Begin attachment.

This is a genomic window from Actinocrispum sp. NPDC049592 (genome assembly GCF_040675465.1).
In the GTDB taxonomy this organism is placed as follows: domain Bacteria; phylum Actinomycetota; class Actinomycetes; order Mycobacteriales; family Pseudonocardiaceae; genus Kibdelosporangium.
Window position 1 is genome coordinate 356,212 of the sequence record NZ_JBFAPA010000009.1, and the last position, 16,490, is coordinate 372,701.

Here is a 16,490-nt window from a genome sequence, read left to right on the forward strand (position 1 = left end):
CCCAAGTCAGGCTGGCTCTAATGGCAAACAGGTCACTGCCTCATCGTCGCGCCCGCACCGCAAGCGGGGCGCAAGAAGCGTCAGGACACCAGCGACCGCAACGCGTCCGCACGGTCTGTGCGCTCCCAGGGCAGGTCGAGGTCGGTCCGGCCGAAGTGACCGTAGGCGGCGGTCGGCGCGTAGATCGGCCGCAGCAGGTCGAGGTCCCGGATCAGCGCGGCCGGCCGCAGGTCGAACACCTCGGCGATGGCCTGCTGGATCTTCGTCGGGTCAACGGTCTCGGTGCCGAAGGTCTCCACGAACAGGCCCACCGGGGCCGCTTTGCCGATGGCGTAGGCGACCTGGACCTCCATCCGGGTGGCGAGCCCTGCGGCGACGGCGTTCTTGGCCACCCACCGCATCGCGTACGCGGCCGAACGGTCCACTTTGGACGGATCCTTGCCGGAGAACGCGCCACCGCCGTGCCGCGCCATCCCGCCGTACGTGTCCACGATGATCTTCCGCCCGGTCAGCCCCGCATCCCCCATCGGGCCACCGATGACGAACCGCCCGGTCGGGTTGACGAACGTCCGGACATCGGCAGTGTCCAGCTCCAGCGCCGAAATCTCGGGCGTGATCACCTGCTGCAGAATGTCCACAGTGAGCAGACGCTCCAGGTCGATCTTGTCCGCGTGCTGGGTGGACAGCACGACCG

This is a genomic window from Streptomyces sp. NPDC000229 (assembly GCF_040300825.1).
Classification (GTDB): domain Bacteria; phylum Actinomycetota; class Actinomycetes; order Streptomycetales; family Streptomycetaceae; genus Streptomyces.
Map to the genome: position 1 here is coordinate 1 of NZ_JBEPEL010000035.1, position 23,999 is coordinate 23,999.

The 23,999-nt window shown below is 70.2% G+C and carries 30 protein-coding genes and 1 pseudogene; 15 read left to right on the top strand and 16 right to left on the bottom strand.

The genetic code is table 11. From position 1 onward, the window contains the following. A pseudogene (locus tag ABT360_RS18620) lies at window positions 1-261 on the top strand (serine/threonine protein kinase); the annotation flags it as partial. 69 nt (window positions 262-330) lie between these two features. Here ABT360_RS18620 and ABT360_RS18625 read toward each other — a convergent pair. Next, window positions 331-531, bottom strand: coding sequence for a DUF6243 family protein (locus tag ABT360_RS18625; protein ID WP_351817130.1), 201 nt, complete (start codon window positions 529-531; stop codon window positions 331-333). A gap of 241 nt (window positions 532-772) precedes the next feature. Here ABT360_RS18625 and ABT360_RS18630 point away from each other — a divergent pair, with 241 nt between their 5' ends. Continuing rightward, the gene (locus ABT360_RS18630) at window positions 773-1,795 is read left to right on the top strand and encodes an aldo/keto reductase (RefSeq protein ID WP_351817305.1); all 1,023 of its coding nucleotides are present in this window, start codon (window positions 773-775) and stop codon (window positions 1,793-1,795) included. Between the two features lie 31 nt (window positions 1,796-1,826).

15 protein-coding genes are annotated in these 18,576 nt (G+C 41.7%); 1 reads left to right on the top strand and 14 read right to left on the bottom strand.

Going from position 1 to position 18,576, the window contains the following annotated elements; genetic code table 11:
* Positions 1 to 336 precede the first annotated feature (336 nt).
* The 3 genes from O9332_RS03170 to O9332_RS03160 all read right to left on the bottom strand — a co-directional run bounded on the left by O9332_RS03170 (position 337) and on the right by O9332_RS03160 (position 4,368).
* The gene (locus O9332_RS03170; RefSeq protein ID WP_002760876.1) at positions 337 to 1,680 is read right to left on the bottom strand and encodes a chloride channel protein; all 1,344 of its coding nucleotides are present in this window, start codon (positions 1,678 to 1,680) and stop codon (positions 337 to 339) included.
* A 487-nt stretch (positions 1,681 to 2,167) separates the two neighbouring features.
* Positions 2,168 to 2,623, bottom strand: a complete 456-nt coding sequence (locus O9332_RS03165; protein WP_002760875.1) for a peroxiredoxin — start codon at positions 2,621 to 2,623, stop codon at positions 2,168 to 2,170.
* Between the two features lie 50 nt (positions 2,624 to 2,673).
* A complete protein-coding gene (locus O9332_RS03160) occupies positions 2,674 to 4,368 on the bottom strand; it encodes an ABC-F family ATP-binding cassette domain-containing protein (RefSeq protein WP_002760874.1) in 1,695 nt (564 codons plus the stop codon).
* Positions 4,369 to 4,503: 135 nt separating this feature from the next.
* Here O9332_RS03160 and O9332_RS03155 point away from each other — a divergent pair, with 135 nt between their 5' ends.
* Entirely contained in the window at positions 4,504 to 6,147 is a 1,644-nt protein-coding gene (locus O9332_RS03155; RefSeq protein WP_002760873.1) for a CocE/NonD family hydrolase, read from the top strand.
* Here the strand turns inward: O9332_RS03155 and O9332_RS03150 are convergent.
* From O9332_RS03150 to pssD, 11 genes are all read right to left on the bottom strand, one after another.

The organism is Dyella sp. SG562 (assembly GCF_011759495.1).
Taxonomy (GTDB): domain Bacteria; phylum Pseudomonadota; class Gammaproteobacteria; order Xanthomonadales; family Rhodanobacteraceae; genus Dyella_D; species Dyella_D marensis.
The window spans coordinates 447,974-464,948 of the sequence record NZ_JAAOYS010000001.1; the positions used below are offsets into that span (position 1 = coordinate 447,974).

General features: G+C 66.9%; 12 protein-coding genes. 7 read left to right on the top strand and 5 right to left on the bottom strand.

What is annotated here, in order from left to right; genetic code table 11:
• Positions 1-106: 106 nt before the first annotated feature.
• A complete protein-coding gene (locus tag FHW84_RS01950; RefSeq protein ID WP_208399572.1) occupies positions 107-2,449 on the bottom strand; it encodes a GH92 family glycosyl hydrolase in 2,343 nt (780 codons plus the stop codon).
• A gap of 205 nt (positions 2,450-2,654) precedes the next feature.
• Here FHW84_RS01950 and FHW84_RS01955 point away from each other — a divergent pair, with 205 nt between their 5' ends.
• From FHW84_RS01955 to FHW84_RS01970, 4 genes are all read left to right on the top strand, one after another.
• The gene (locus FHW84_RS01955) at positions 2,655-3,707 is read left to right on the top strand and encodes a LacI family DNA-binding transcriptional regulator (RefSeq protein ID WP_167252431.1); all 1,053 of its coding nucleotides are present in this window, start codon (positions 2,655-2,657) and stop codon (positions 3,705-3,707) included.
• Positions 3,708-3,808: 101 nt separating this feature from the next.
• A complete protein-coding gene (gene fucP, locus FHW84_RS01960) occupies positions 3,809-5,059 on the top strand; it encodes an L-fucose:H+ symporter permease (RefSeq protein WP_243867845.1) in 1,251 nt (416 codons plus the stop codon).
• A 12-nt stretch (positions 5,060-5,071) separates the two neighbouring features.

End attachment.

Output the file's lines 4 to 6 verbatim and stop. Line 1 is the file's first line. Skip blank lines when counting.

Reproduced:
Here is a 16,490-nt window from a genome sequence, read left to right on the forward strand (position 1 = left end):
CCCAAGTCAGGCTGGCTCTAATGGCAAACAGGTCACTGCCTCATCGTCGCGCCCGCACCGCAAGCGGGGCGCAAGAAGCGTCAGGACACCAGCGACCGCAACGCGTCCGCACGGTCTGTGCGCTCCCAGGGCAGGTCGAGGTCGGTCCGGCCGAAGTGACCGTAGGCGGCGGTCGGCGCGTAGATCGGCCGCAGCAGGTCGAGGTCCCGGATCAGCGCGGCCGGCCGCAGGTCGAACACCTCGGCGATGGCCTGCTGGATCTTCGTCGGGTCAACGGTCTCGGTGCCGAAGGTCTCCACGAACAGGCCCACCGGGGCCGCTTTGCCGATGGCGTAGGCGACCTGGACCTCCATCCGGGTGGCGAGCCCTGCGGCGACGGCGTTCTTGGCCACCCACCGCATCGCGTACGCGGCCGAACGGTCCACTTTGGACGGATCCTTGCCGGAGAACGCGCCACCGCCGTGCCGCGCCATCCCGCCGTACGTGTCCACGATGATCTTCCGCCCGGTCAGCCCCGCATCCCCCATCGGGCCACCGATGACGAACCGCCCGGTCGGGTTGACGAACGTCCGGACATCGGCAGTGTCCAGCTCCAGCGCCGAAATCTCGGGCGTGATCACCTGCTGCAGAATGTCCACAGTGAGCAGACGCTCCAGGTCGATCTTGTCCGCGTGCTGGGTGGACAGCACGACCG

This is a genomic window from Streptomyces sp. NPDC000229 (assembly GCF_040300825.1).